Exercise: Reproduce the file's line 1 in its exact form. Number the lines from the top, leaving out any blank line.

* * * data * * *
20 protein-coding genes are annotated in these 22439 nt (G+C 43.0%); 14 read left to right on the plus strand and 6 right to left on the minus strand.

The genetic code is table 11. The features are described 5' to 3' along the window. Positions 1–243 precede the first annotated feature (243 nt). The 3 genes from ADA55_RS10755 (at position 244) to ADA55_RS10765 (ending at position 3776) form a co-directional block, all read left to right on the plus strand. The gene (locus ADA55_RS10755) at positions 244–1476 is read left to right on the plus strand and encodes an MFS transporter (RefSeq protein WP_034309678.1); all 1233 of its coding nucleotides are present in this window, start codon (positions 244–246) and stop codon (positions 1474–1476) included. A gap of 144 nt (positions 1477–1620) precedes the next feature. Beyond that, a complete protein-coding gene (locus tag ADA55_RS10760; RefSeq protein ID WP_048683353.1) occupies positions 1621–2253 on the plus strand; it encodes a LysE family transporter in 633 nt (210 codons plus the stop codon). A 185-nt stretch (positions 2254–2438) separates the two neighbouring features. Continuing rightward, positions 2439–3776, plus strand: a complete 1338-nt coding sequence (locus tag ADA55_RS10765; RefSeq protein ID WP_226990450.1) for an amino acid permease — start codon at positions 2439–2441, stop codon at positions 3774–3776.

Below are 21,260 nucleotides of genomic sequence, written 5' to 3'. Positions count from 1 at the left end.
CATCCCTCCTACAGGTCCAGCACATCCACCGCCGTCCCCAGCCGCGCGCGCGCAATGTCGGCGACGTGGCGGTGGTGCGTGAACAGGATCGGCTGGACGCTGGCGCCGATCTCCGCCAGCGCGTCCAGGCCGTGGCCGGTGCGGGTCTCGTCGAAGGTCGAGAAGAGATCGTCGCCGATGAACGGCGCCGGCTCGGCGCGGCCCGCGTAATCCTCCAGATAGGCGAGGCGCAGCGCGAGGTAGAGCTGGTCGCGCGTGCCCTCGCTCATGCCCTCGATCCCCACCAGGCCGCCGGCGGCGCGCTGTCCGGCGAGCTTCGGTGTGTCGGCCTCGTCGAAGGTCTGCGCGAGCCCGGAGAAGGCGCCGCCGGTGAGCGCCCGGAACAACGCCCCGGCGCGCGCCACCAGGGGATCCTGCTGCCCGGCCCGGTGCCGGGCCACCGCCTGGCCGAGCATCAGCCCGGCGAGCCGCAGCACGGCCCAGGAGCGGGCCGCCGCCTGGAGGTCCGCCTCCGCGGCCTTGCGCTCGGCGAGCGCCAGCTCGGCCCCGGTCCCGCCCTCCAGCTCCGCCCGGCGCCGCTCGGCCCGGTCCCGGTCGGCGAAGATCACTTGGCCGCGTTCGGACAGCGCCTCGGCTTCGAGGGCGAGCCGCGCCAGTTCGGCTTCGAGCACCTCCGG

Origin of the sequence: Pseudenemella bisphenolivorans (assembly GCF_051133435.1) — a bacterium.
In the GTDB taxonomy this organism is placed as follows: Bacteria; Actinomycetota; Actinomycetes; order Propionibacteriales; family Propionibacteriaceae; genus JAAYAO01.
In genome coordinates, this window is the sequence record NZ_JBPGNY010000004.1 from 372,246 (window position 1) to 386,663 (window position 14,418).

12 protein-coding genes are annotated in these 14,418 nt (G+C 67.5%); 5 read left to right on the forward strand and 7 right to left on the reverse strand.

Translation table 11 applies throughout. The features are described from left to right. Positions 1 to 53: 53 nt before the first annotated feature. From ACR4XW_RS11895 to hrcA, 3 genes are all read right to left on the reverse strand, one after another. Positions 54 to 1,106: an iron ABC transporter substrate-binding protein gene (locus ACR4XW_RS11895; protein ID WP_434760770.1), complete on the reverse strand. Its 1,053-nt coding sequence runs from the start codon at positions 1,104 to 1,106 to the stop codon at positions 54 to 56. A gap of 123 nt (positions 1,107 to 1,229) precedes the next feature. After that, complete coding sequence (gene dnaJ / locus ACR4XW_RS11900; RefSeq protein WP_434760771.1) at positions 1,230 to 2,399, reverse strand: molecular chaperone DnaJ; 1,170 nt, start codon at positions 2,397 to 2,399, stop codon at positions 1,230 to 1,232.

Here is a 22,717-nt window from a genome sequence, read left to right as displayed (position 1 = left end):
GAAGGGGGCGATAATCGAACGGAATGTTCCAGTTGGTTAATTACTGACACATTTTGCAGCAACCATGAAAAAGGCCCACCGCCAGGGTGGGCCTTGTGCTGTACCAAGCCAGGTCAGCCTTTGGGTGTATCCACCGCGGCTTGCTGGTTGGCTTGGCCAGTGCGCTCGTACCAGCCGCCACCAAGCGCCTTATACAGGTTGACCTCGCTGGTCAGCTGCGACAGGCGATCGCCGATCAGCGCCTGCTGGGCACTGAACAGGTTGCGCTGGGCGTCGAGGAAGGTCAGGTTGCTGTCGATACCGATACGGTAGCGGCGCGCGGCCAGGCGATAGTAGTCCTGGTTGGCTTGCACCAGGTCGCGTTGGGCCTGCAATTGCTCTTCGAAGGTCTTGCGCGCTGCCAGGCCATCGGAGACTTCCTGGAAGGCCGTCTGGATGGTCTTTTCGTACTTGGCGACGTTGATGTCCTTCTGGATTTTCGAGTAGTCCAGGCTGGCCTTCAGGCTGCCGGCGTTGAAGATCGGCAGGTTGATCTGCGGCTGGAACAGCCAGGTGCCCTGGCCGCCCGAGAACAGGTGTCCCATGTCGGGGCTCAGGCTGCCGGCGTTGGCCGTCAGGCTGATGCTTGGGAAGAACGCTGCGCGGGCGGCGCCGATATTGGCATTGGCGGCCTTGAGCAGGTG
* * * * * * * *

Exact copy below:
20 protein-coding genes are annotated in these 22439 nt (G+C 43.0%); 14 read left to right on the plus strand and 6 right to left on the minus strand.